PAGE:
Ed Welch defines the fear of the Lord for believers this way, “This fear of the Lord means reverent submission that leads to obedience, and it is interchangeable with “worship,” “rely on,” “trust,” and “hope in”” (p. 97). He goes on to explain that “The Bible teaches that God’s people are no longer driven by terror-fear, or fear that has to do with punishment. Instead, we are blessed with worship-fear, the reverential awe motivated more by love and the honor that is due him” (p. 98).
While Welch admits that there is still a bit of terror-fear in a believer’s heart, that is not what drives him or her. We are driven by worship-fear out of love and adoration of God. This confident fear of God is displayed in David’s soul. In Ps 27:1, 3 he draws out the trust aspect of fearing God, “The Lord is my light and my salvation; whom shall I fear? The Lord is the defense of my life; whom shall I dread?” Then he declares in v. 3, “Though a host encamp against me, my heart will not fear; though war arise against me, in spite of this I shall be confident.”
III. Fear as a spectrum
While I doubt that there are two types of fear toward God, it is probably better to view fear on a sliding scale in our response to God’s greatness. Welch helps us here by pointing out that the fear of God is “a spectrum of attitudes” (p. 96). So we can view the fear of God as a spectrum between two poles. For the unbeliever, there is only terror-fear. For the believer, there is a measure of terror-fear that serves to keep us from living in sin. But to the extent that you are disobeying God, to that extent your “terror-fear” will increase and your “trusting adoring fear” will decrease.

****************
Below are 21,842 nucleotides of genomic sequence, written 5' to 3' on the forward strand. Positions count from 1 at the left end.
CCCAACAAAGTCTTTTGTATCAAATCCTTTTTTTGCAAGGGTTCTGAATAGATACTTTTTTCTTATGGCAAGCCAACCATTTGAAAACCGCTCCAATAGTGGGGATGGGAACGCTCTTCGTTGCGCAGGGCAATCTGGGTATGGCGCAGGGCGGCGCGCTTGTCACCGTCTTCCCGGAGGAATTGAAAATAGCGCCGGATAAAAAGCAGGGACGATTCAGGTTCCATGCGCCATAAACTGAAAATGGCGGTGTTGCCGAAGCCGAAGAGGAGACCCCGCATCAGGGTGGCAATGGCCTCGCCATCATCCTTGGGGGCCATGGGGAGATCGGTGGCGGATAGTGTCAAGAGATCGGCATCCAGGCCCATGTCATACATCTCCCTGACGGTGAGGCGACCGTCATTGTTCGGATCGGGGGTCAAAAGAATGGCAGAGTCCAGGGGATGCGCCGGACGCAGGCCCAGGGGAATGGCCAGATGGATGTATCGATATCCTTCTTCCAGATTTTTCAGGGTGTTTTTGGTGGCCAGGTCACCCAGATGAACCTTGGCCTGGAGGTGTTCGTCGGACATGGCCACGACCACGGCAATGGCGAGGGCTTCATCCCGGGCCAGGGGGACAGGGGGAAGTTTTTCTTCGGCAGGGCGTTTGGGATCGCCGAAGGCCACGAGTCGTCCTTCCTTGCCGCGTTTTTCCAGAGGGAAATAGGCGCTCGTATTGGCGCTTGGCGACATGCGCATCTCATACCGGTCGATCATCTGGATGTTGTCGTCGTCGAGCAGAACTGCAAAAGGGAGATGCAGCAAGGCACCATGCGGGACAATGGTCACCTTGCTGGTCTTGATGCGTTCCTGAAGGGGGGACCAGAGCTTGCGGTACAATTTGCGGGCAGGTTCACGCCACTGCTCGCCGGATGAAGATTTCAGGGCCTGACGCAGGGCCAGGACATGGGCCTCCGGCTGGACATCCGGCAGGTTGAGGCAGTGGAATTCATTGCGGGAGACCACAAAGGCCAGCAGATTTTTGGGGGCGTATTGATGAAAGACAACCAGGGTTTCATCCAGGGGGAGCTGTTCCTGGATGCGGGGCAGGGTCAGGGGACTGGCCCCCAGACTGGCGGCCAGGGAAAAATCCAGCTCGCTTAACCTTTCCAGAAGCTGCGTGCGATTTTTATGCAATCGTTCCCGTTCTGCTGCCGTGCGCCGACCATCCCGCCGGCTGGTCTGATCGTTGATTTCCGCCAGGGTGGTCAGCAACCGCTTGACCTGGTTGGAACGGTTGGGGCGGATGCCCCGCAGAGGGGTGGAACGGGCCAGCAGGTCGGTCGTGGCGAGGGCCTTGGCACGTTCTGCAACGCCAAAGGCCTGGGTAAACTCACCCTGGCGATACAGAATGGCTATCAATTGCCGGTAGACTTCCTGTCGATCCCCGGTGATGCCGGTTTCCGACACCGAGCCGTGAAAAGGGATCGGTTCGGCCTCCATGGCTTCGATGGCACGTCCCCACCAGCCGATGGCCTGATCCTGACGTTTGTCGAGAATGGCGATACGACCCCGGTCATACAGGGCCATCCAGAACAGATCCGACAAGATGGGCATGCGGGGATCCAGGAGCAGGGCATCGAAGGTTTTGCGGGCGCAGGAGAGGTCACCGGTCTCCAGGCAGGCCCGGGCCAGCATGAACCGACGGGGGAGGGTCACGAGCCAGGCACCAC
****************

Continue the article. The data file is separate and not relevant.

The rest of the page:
But to the extent that you are obeying God, to that extent your “terror-fear” will decrease and your “worship-fear” will increase. This is by design to drive us away from sin and into the arms of God. Worship-fear will increase as you are walking in a steadily deepening relationship to God. This is by design to keep us close to Yahweh our loving, faithful Father.
So, “terror-fear” and “worship-fear” are inversely proportional. As one increases, the other decreases. When you allow sin in your life, you should experience a growing “terror-fear” to drive you away from sin. When you obey and walk closely with your Lord, you will experience a growing, thriving relationship of love, confidence and trust in Him. And that means less terror-fear.
“Terror-fear” is never totally absent in the believer’s soul in this life. It remains there in a small quantity as a reminder for us to flee from sin and remain near to the Lord. Also, “trusting adoring fear” is never totally absent in the believer’s soul, even during times of disobedience or times where we are not pursuing an active relationship with the Lord. Why not? Because we are in a personal father-child relationship of love and trust with our Lord and we never lose that. We may not experience it in its fulness because of the poor quality of our daily walk, but He will never cease to be our Father and will never cease to be faithful to His promises to us.
We’ll have a lot more to say about topics we’ve touched on this morning. In later lessons, we’ll look further into the “unbelieving anxious dread” that unbelievers experience. We’ll look further into the
“trusting adoring fear” that should be dominant in a believer’s experience. We’ll talk about how appropriate a real fear is for believers in this life. Next week, I want to look into the woman who fears the Lord. But let me leave us with these thoughts.
Every human being should have a genuine fear of our Creator. There are times when you should make this part of the Gospel you present. Make sure that unbelievers know that the true God is to be feared. For your part, allow their anxious dread of God to deepen your compassion for them. But also realize that you should have a genuine fear of God.
Uzzah reminds us that we must take God seriously. Yes, God deeply loves His children. But He is God and is worthy of our deepest respect and awe. In fact, it should lead us to greater obedience and richer worship. Let us worship Him at the Lord’s Table and then again in song.